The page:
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Last month, I discussed powers of attorney and how they can be used in estate planning as well as daily activities. Although we often think about using powers of attorney for personal or business transactions, they can also be used for delegating authority to care for minor children or for making healthcare decisions.

As part of the 2018 legislation simplifying the adoption process, the Georgia legislature reformed the law that allows special powers of attorney to be used to appoint caregivers for minor children. The new law makes it much easier and less expensive for grandparents, relatives, or an agency to be appointed to care for kids when their parents cannot for a variety of reasons, including unavailability or military service. These designations can be especially useful in situations where grandparents are caring for their grandchildren, but the parents do not want to relinquish legal custody. With this document in hand (and on file with the probate court), the caregiver has the legal authority to make decisions regarding the child’s education, healthcare, and finances without having to go through the probate courts to obtain guardianship.

Powers of attorney are also used for healthcare decisions. A few years ago, Georgia combined a “healthcare power of attorney” with a “living will” (used to make end of life choices) into one document known as an “advance healthcare directive.” The advance healthcare directive appoints an agent who can make or communicate healthcare decisions when a person is unable to do so for themselves, often due to some kind of mental incapacity. Additionally, it instructs the agent and healthcare providers on the persons wishes regarding their treatment preferences and end of life choices, or as some might say whether or not to “pull the plug.” It’s used for designating burial or cremation preferences, donation of one’s body or organs, and whether to authorize an autopsy. Finally, it is used to name the agent or someone else to be one’s legal guardian, if one is ever needed to be designated by the court.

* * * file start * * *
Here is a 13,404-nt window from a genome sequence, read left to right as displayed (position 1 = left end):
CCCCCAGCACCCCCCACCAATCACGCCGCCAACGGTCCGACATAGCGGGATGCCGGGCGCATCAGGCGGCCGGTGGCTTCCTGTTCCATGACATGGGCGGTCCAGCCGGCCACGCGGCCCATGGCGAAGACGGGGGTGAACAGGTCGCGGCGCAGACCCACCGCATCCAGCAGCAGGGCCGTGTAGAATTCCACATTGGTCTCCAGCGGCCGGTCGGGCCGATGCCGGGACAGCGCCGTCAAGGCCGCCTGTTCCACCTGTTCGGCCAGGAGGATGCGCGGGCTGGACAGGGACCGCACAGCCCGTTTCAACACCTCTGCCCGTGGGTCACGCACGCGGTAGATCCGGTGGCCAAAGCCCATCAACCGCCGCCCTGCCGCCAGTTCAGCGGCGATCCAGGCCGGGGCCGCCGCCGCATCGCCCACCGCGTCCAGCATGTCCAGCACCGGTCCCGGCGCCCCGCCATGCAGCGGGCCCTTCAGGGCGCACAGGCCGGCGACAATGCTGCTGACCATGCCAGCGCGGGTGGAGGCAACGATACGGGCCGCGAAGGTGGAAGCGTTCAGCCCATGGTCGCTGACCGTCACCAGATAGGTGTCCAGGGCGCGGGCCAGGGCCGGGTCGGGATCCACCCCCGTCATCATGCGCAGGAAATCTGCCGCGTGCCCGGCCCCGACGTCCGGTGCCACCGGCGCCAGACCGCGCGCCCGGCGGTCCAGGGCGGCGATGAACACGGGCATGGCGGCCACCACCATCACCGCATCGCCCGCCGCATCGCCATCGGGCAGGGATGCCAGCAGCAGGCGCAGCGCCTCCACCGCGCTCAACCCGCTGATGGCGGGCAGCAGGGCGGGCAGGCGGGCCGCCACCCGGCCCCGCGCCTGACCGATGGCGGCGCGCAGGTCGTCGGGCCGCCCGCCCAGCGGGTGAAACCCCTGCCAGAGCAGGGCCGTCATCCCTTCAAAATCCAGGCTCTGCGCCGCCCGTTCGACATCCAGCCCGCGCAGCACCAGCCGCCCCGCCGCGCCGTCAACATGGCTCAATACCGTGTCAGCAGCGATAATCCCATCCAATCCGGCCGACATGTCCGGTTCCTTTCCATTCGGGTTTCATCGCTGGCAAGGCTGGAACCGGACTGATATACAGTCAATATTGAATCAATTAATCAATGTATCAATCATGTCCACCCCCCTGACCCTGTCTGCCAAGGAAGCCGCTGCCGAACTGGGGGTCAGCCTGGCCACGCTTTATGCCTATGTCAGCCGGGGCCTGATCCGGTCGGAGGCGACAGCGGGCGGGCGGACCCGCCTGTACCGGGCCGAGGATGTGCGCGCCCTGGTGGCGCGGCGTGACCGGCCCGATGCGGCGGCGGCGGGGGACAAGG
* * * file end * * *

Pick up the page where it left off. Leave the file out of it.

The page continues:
If you find yourself wondering whether you have the proper legal protections in place for yourself or family members, make an appointment with an attorney to advise you on the proper steps to protect you, your family, and your future.